Perhaps the most important factor in helping us do so is Freedom, represented politically as Democracy. Democracy is and always will be a civilizing force, because it channels our Drive into non-destructive behaviour. It is always preferable that our politicians shout at their opponents across the aisle than fire their weapons instead.

But sport is also critical for maintaining harmony in society.

If you don’t believe me, then you need to attend a football (pick your sport) match. I will never forget standing on the terraces (they existed back then) at Chelsea Football club in the 1980s. I have never heard such foul and disgusting language spewing out of men’s mouths for such a prolonged period of time – it went on throughout the entire match, directed especially at the opposition’s goalkeeper. To draw on a well-worn cliché (I think that might be tautological!) a sailor would have blushed.

Remember that it wasn’t that long ago that football was a magnet for violent behaviour. I think the term ‘hooligan’ was coined specifically to describe a football supporter who got into fights outside the ground. Happily, that is largely a thing of the past. Now, sport is doing its job a whole lot better. It is better patrolled.

After attending that Chelsea game, it became abundantly clear to me that a football match is simply Rollerball for our modern era. It’s an outlet for our Drive, for our anger, for our frustration, for excess testosterone, which is sloshing through young men’s veins.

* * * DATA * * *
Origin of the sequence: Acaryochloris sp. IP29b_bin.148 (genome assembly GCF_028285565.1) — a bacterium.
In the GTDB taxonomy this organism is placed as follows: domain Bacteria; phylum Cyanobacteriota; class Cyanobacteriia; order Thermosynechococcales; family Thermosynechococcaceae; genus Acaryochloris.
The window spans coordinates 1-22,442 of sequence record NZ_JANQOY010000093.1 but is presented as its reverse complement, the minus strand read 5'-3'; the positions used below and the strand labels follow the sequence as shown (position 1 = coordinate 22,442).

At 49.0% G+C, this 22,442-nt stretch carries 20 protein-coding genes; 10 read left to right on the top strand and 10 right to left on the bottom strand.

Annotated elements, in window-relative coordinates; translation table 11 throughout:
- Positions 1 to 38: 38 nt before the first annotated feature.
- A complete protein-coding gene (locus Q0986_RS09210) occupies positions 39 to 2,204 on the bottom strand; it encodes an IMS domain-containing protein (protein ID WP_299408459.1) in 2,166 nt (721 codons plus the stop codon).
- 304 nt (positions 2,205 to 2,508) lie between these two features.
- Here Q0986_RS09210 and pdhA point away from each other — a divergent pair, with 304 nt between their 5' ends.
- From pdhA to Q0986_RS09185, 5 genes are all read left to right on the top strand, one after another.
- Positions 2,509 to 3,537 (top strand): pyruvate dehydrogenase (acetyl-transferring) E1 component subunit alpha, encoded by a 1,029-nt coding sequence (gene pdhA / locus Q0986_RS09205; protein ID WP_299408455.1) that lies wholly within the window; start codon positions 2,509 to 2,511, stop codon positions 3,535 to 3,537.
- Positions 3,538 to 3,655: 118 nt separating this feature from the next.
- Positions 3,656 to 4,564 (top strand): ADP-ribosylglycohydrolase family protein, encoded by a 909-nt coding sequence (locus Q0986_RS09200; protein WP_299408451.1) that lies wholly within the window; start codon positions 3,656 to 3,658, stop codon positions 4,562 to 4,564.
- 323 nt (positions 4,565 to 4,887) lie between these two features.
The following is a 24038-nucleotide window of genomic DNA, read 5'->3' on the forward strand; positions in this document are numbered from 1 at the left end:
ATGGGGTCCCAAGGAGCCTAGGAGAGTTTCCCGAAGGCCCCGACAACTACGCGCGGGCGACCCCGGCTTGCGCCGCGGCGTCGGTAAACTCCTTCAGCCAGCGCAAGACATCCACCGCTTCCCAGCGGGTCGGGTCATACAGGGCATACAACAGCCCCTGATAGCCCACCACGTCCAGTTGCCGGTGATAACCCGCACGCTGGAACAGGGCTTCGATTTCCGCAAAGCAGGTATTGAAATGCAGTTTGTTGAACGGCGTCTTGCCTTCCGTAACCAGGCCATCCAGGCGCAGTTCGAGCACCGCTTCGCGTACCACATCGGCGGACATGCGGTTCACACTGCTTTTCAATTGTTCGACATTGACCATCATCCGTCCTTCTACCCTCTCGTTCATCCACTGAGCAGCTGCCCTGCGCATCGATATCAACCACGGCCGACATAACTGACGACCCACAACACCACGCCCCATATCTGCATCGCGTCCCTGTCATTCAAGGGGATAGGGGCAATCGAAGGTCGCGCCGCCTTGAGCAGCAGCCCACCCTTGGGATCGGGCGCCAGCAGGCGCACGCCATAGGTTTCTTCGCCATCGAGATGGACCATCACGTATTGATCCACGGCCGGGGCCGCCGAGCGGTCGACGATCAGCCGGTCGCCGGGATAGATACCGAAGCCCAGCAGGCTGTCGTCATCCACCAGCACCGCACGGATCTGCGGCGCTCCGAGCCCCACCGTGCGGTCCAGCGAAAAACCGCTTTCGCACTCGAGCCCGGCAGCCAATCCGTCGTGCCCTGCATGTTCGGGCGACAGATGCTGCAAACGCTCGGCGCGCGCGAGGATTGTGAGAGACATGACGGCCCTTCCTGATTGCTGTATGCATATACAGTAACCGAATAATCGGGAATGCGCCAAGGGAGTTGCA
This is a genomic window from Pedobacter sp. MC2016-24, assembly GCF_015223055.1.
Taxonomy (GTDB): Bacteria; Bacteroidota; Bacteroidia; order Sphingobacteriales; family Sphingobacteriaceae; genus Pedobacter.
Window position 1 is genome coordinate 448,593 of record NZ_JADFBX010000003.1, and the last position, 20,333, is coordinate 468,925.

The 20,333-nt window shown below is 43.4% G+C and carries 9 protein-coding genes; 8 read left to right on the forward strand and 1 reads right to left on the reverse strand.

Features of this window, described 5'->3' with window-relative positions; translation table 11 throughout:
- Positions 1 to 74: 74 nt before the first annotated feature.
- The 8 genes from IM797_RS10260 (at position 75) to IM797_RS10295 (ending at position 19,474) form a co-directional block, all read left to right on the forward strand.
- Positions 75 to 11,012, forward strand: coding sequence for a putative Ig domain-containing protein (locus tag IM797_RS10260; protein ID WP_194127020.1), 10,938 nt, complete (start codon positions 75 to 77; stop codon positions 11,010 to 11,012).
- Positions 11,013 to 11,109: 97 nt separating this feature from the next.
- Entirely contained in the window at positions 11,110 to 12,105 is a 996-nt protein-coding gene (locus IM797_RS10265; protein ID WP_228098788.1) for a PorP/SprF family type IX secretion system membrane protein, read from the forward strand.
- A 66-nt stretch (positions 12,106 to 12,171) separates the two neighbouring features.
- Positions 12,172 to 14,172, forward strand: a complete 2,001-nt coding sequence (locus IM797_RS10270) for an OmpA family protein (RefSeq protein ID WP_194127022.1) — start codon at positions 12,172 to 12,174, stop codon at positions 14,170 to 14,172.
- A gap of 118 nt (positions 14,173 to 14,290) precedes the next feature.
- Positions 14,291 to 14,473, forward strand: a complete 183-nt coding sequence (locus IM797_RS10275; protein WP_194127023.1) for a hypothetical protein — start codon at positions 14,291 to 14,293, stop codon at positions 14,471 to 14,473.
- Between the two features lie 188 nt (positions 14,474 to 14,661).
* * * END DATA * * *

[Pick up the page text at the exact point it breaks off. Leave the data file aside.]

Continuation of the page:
So, if you’re a football fan, verbally abuse the players as much as you like. If that helps you deal with your anger, please, go ahead! If that provides you with an outlet, then that is infinitely preferable to violence. If shouting expletives at a goalie means you won’t beat your wife, then by all means, get it out at the match. Unleash your inner angry child. In the old days, we gave you a weapon and told you to run into battle for King Henry. Now, you’ve got video games, perhaps, but above all, you have Saturday afternoon. As long as sports help you keep a lid on violent behaviour, then please, go to as many games as you need.

And be thankful that your warriors are taking hits so you don’t have to.

Consider either kind of football – soccer or American. Both sports involve tackle after tackle, leading to multiple injuries, but you’re not getting injured. The players are. And so vicariously, you ‘fight’ your battles down there on the field/pitch, not out in front of the stadium. This is especially valuable for young men without a job, who hate their job, who feel that life has treated them badly and whose anger is bubbling away inside.

Thank God. I mean that. Thank God for modern sports. These modern day gladiators help hold our society together. Yes, they do.

This is just ONE benefit of modern sports. There are at least another five major benefits. Yes, five. At least.

Allow me a moment to draw on stereotypes and address my female readers . . . So, when your man switches on the football and puts his feet up, instead of rolling your eyes, give thanks. When the men in your family leave you behind to go to the game, thank God they’re picking up tickets and not swords or guns.

Thank God for modern sports. They are part of the glue which holds our fragile society together.

Now, grab your coat and go to the game!

© Richard Collins 2014